Hola, amigos! December is here and the holidays are just around the corner. Yay! In Mexico, this means it’s time for a non-stop marathon of parties, dinners, get-togethers, and celebrations that starts on December 12th and doesn’t stop until January 6th. Yes, time to fatten up! Let me tell you it’s a true feat of strength if you can still button your pants by the time the holidays are over. Why do we eat so much? I’ll give you ten good reasons!
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I love the holidays in Mexico! There’s plenty of family time, parties, and above all, good food. In Mexico, everybody makes food a priority, but it really takes center stage during the Christmas holidays. I know, this is probably not what the holiday season should be about, but Mexican food is Mexican food. Trust me when I say that in Mexico, the holiday season really is all about eating.
The menu at a Mexican Christmas party largely depends on whatever people like to eat, but there are certain staples that you just have to have. I mean, the holidays just wouldn’t be the same without these ten delicious foods.
The holiday season is tamale season! Although you can have tamales on practically any day of the year, they can’t go missing from a good Mexican Christmas party. There are hundreds of different tamales to choose from, so they always guarantee happy dinner guests. And best of all, they’re the dish that keeps on giving. Make a large batch of tamales, and you have enough for a party, and for the guests to take home! If you’re looking for some good tamale recipes, go to this post.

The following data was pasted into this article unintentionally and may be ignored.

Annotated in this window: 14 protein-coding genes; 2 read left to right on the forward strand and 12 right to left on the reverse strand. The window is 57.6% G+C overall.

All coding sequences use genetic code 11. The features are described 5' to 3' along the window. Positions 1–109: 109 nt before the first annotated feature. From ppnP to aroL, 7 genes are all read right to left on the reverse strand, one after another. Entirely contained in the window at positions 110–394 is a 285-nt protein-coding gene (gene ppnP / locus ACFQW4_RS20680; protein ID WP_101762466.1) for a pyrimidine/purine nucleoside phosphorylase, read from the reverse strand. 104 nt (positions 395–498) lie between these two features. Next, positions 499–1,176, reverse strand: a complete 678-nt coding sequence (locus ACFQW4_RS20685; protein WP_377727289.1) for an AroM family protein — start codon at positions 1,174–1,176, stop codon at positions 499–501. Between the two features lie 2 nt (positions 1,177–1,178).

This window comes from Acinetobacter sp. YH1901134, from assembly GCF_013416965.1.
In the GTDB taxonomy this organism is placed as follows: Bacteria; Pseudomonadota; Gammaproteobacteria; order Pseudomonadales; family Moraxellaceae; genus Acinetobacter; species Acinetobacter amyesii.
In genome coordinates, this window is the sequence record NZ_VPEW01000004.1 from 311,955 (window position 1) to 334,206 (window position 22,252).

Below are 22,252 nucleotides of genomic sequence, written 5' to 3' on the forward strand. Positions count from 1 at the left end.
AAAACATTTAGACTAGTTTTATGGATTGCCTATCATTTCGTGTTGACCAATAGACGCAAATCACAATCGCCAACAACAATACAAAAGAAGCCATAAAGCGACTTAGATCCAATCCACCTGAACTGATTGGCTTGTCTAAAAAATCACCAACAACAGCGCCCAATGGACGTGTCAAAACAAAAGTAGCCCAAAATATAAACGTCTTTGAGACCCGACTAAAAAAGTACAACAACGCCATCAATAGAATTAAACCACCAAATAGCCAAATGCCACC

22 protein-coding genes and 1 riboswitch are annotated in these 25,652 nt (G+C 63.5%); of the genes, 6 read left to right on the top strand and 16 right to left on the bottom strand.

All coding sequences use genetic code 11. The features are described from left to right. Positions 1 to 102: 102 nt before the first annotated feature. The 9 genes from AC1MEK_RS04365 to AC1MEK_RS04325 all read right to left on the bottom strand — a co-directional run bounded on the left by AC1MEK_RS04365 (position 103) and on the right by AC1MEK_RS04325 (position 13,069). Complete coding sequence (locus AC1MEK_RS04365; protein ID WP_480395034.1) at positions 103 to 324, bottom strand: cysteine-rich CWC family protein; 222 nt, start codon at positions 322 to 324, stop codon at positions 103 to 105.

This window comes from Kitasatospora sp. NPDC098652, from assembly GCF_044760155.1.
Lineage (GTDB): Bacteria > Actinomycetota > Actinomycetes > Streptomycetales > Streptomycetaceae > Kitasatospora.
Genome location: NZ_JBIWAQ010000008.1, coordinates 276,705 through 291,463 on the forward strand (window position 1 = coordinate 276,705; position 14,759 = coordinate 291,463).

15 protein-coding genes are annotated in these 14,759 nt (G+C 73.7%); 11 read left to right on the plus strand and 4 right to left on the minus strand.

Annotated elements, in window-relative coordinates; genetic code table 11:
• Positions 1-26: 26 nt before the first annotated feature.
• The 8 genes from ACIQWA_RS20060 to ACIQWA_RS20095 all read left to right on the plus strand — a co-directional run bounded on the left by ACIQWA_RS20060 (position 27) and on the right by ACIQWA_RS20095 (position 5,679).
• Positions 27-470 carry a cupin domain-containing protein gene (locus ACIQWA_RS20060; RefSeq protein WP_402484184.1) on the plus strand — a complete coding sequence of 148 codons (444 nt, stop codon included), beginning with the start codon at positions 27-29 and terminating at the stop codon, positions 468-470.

Buñuelos are actually a Spanish dish that caught on in Mexico and they have remained a favorite holiday food for perhaps hundreds of years. They are big, brown, round, crispy treats that are sprinkled with sugar and served with syrup. You can find them everywhere during the holidays, in street markets as well as in homes. Every Mexican kid loves them! Check out the recipe here.
3. Atole and champurrado
Atole is a hot, thick, sweet drink made from corn dough and water or milk that dates back to Aztec times. It’s one of the most popular drinks in Mexico, not only because it is cheap and easy to make, but also because it’s the best energizing hot beverage there is. One cup of atole for breakfast and you’re all set until lunch time! There’s all kinds of flavors for atole -strawberry, cinnamon, vanilla, guava, and more- but the chocolate version is called champurrado. I don’t know why it has a different name, but it is probably the most mind-blowing cup of hot chocolate you will ever have! See the recipe here.
Romeritos are wild greens native to Mexico that closely resemble rosemary sprigs, hence the name. These veggies are very popular during Christmas and Lent, and they are usually cooked in mole sauce with potatoes and shrimp cakes. I must confess I absolutely love romeritos. I could eat them every single day of my life! This dish is one of the reasons I get so excited about the holidays. Remember what I said about food being center stage? Romeritos are the stars of the show for me! Find the recipe for romeritos here.